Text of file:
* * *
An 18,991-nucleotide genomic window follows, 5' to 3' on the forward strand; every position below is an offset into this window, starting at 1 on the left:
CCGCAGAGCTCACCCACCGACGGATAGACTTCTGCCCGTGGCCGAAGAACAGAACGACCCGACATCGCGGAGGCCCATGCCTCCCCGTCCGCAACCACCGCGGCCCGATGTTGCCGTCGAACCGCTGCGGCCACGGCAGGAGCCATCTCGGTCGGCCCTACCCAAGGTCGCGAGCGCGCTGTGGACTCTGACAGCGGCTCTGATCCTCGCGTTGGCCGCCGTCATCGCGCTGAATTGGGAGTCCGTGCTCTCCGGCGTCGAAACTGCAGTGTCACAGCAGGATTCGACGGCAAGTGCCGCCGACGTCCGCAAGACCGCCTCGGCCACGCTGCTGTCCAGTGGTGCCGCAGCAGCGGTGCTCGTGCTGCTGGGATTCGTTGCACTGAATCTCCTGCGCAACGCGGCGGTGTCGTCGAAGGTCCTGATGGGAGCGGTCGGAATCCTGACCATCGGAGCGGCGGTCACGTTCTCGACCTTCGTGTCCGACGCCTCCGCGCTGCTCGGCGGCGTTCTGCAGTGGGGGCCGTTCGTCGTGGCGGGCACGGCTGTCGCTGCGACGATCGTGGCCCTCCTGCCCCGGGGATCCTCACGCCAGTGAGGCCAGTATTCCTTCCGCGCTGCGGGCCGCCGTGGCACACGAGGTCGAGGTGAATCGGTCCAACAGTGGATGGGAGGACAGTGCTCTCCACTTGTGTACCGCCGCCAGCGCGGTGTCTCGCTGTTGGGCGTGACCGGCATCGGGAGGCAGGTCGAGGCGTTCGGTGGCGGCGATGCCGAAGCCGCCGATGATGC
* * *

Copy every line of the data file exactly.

An 18,991-nucleotide genomic window follows, 5' to 3' on the forward strand; every position below is an offset into this window, starting at 1 on the left:
CCGCAGAGCTCACCCACCGACGGATAGACTTCTGCCCGTGGCCGAAGAACAGAACGACCCGACATCGCGGAGGCCCATGCCTCCCCGTCCGCAACCACCGCGGCCCGATGTTGCCGTCGAACCGCTGCGGCCACGGCAGGAGCCATCTCGGTCGGCCCTACCCAAGGTCGCGAGCGCGCTGTGGACTCTGACAGCGGCTCTGATCCTCGCGTTGGCCGCCGTCATCGCGCTGAATTGGGAGTCCGTGCTCTCCGGCGTCGAAACTGCAGTGTCACAGCAGGATTCGACGGCAAGTGCCGCCGACGTCCGCAAGACCGCCTCGGCCACGCTGCTGTCCAGTGGTGCCGCAGCAGCGGTGCTCGTGCTGCTGGGATTCGTTGCACTGAATCTCCTGCGCAACGCGGCGGTGTCGTCGAAGGTCCTGATGGGAGCGGTCGGAATCCTGACCATCGGAGCGGCGGTCACGTTCTCGACCTTCGTGTCCGACGCCTCCGCGCTGCTCGGCGGCGTTCTGCAGTGGGGGCCGTTCGTCGTGGCGGGCACGGCTGTCGCTGCGACGATCGTGGCCCTCCTGCCCCGGGGATCCTCACGCCAGTGAGGCCAGTATTCCTTCCGCGCTGCGGGCCGCCGTGGCACACGAGGTCGAGGTGAATCGGTCCAACAGTGGATGGGAGGACAGTGCTCTCCACTTGTGTACCGCCGCCAGCGCGGTGTCTCGCTGTTGGGCGTGACCGGCATCGGGAGGCAGGTCGAGGCGTTCGGTGGCGGCGATGCCGAAGCCGCCGATGATGC